Shortcut Navigation:

AFL-CIO Now

RSS Economy Blog Posts

Trying to Teach Old Dogs New Tricks

On Wednesday, the Federal Reserve's open market committee concluded its two-day meeting to set U.S. monetary policy. In a vote that divided the Board of Governors, appointed by the president and confirmed by the U.S. Senate in an open public process, and the presidents of the regional bank board presidents, chosen by boards dominated by banks within their region, Janet Yellen, chair of the Federal Reserve Board of Governors and the FOMC, announced the FOMC decided to hold steady to its current fed funds rate. The fed funds rate is an overnight interest charge made between banks loaning reserves to each other. If it is higher, the cost of making loans goes up, and that reduces liquidity for the business and consumer sectors. Lower liquidity means less borrowing for business investment or consumer purchases like homes and cars. In turn, that means slower demand, and translates into slower growth for jobs.

Read more »

What Monetary Policy Needs Is Fiscal Stimulus

The Kansas City Federal Reserve Regional Bank held its annual research symposium at Grand Teton National Park in Wyoming this week. The focus was on the limits of monetary policy. The challenge faced by central bankers is that since the Great Depression, the world has faced deflationary pressures from overcapacity. Oil prices have plummeted, Chinese steel floods the global markets and workers remained frustrated with low wages and finding full-time work. Central bankers have run into a problem because their primary tool of interest rate policy to stimulate the economy has run into the limit of zero nominal interest rates. At zero, they are essentially giving away money. But investment remains stuck on low. And one way to stir the economy, to prompt inflation that gives the room of rising prices for firms to make profitable investments, isn’t happening.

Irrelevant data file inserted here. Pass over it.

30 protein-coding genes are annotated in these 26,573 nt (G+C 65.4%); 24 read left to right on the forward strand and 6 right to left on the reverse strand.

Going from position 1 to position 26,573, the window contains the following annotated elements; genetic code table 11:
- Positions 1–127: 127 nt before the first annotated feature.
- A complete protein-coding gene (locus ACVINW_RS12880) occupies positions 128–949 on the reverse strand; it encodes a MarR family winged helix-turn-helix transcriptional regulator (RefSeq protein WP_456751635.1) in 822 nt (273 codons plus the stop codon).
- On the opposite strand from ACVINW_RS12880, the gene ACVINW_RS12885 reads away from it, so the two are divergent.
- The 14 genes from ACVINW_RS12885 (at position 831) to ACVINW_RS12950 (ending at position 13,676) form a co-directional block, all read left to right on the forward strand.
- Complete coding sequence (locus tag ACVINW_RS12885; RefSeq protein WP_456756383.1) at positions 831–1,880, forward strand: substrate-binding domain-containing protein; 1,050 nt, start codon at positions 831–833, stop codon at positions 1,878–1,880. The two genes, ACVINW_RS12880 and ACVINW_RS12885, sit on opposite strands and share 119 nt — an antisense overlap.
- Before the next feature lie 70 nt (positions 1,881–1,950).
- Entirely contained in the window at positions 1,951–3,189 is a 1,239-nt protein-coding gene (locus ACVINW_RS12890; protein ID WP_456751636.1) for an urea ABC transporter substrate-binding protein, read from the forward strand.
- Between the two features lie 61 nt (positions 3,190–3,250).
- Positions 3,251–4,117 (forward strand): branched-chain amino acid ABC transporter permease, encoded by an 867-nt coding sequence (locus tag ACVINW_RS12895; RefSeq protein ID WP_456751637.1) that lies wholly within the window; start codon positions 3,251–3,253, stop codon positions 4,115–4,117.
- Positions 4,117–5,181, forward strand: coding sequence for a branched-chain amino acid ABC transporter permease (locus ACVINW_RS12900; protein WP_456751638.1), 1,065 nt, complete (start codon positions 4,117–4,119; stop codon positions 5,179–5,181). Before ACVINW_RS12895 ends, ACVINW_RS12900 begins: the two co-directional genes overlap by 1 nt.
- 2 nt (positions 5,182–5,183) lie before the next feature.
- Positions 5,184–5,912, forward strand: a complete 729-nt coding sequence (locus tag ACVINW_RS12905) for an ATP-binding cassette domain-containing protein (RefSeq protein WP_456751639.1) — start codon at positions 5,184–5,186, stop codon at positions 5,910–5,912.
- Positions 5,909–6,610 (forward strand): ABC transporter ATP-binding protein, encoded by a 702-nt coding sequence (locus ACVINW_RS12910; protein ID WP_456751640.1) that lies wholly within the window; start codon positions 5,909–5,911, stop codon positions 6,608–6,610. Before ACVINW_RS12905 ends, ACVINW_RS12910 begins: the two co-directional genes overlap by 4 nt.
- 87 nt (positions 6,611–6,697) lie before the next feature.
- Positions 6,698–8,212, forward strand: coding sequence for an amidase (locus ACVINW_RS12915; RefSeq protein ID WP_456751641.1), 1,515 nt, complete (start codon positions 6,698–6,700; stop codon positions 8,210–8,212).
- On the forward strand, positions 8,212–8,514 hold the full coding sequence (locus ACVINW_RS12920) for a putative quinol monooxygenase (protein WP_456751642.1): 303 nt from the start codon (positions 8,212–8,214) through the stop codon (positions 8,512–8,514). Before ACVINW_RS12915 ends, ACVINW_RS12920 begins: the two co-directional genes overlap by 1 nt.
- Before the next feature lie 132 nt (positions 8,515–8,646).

Read more »

The Federal Reserve and Black Unemployment

The Federal Reserve and Black Unemployment

The Federal Reserve Open Market Committee (FOMC) that determines U.S. monetary policy met in July.  Its job is to weigh the state of the American economy, both the labor market and inflationary pressures to set policy.  In an interesting note, its discussion of the labor market explicitly noted the condition of the African American and Hispanic unemployment rates.  More than just an aside, reflecting on the status of June’s labor market the minutes of the meeting show the following note:

“The unemployment rates for African Americans and for Hispanics stayed above the rate for whites, al­though the differentials in jobless rates across the different groups were similar to those before the most recent recession.”

Read more »

What Working People Are Doing This Week

What Working People Are Doing This Week

Welcome to our regular feature, a look at what the various AFL-CIO unions and other working family organizations are doing around the country and beyond. The labor movement is big and active—here's a look at the broad range of activities we're engaged in this week.

Read more »

Connect With Us

  • Facebook
  • Twitter
  • YouTube
  • Flickr

Get Email from AFL-CIO


Msg & data rates may apply. Text STOP to 235246 to stop receiving messages. Text HELP to 235246 for more information.

Blogs

Join Us Online